“Social bubbles” could help end coronavirus lockdowns

We may be able to socialize without causing a spike in new infections.

Coronavirus lockdowns appear to have been effective at stemming the spread of COVID-19 — but they’re also hurting the economy, and if left in place long enough, they could wreak havoc on our mental and physical health.

With a coronavirus vaccine likely at least a year or so out, governments need to find some way to keep the rate of new infections low while also meeting the social and psychological needs of their residents — and a new study suggests that “social bubbles” could be the answer.

Ending Coronavirus Lockdowns

For this new study, published in the journal Nature Human Behaviour, a team led by University of Oxford researchers used computer simulations to predict the outcomes of three strategic approaches to social distancing.

Rather than expecting people to isolate themselves as much as possible — like the coronavirus lockdowns — these approaches each allow for some level of contact between specific people.

The first strategy allows people who have something in common to interact with one another — this might mean all the people in a neighborhood are free to socialize, or perhaps everyone who works at a certain company.

The second strategy simulates groups who would normally socialize, but has them limit their interactions outside the core group — in other words, they can hang out with their besties, but must minimize contact with people outside that group.

The third strategy lets people create their own “social bubbles” — groups with just a few members who are free to socialize with each other as often as they’d like, but never with people outside the bubble.

Social Bubbles FTW

The researchers used computer simulations to predict how each strategy would fare in a population of 2,000 people, focusing specifically on its ability to delay the peak coronavirus infection date, decrease the height of the peak, and minimize the number of total infections.

They also included random social distancing — limiting contact with people in general but not any specific people — in their simulation.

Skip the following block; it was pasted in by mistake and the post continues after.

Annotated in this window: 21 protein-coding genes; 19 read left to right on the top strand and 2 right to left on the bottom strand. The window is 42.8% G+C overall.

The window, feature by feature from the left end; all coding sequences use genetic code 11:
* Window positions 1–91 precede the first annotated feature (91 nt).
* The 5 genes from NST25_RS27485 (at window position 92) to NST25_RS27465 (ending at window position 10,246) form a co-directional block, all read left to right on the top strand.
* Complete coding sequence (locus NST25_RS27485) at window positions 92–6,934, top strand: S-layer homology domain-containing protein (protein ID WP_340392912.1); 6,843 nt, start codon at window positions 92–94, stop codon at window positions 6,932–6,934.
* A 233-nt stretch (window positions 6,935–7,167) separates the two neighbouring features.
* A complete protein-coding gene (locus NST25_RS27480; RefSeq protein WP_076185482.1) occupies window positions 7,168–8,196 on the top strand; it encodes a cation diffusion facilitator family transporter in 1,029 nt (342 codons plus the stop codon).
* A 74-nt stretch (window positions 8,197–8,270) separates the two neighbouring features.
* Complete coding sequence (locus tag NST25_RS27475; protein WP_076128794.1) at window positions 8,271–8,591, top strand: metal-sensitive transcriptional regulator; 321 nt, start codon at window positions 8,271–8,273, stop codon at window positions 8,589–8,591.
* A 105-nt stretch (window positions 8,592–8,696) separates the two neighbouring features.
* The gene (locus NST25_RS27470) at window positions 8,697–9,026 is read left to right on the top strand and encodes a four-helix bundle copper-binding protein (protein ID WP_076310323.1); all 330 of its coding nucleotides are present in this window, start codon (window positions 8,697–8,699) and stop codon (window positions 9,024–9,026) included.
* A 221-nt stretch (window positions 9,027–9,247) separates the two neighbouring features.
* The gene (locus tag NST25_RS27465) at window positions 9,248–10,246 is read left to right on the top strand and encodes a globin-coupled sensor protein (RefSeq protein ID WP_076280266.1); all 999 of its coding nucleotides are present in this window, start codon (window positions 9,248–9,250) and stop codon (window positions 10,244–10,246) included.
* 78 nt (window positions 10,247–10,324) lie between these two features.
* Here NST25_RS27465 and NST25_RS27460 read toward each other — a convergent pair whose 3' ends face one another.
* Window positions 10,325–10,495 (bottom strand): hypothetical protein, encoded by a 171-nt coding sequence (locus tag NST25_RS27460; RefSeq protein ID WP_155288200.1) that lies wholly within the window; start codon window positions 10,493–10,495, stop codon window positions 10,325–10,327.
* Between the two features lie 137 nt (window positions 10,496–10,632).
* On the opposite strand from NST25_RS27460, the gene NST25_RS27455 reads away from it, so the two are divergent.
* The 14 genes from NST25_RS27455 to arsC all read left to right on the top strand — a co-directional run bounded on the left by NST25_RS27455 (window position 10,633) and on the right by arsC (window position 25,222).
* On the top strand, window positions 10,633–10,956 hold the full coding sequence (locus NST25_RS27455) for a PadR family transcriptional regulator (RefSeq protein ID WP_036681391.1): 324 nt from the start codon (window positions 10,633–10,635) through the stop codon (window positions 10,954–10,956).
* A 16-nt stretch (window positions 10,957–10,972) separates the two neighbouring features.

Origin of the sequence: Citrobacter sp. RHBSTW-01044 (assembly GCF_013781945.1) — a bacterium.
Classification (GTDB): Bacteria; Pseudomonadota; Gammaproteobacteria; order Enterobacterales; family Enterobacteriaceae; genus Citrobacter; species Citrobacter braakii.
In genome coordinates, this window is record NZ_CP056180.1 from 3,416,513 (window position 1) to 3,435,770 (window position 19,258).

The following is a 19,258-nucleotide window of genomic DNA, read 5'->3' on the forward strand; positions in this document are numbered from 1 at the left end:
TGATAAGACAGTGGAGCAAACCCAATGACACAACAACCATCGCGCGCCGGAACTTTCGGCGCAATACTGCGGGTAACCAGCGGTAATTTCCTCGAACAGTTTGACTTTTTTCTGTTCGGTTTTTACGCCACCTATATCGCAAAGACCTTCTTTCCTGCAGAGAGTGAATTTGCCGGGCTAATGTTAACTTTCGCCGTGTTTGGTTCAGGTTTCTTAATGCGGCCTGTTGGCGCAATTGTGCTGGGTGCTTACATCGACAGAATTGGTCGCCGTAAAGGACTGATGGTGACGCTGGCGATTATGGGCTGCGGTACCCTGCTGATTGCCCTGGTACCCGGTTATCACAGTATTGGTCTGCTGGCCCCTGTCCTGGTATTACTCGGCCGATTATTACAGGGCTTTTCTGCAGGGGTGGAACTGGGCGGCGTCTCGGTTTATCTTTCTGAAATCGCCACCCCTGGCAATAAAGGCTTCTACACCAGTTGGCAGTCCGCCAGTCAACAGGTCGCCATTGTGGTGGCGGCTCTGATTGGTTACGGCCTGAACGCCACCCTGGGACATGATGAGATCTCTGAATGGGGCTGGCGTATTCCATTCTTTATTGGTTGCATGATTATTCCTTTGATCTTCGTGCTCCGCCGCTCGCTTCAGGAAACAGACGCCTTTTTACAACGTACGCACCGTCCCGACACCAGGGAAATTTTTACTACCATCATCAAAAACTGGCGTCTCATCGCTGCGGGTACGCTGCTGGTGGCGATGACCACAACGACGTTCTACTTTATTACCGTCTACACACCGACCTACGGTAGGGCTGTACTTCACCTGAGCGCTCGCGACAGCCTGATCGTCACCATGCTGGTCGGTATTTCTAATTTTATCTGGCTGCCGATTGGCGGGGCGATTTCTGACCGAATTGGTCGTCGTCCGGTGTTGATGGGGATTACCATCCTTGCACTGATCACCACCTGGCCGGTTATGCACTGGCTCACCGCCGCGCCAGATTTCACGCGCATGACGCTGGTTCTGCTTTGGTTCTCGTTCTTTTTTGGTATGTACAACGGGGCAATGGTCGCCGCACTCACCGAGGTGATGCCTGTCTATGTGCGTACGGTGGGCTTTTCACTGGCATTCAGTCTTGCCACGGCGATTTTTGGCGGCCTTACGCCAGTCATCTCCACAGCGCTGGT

The researchers found that all three strategies were more effective at slowing the spread of COVID-19 than random social distancing. However, the social bubbles strategy was the most effective, resulting in the flattest curve and 30% fewer total infections than random distancing.

Notably, the researchers also found that the three different strategies didn’t compete with one another — implementing two or even all three strategies in a population simultaneously was just as effective as implementing a single strategy.

“Since most individuals in a post-lockdown world need to interact across multiple social circles (e.g., workplace, extended family), employing only one strategy might not be practical,” they wrote. “A mix of different strategies could therefore be more realistic for everyday use.”

Charting the Path Forward

This study could provide a roadmap for officials looking to end coronavirus lockdowns without causing a surge in COVID-19 cases, but it does have several limitations.

This study could provide a roadmap for officials looking to end coronavirus lockdowns.

When the researchers increased the number of people in their simulations to 4,000, they got the same results, but they couldn’t go any higher than that due to the complexity of the computations.

That means they don’t know whether any of their strategies would have the same impact on the population of even a medium-sized town — let alone an entire state or nation — if they replaced strict coronavirus lockdowns.

Finally, there would always be people who wouldn’t adhere 100% to the strategic distancing strategies, just like some people haven’t followed our broader social distancing rules. That means the outcome of a simulated strategy could be better than the outcome of one implemented in the real world.

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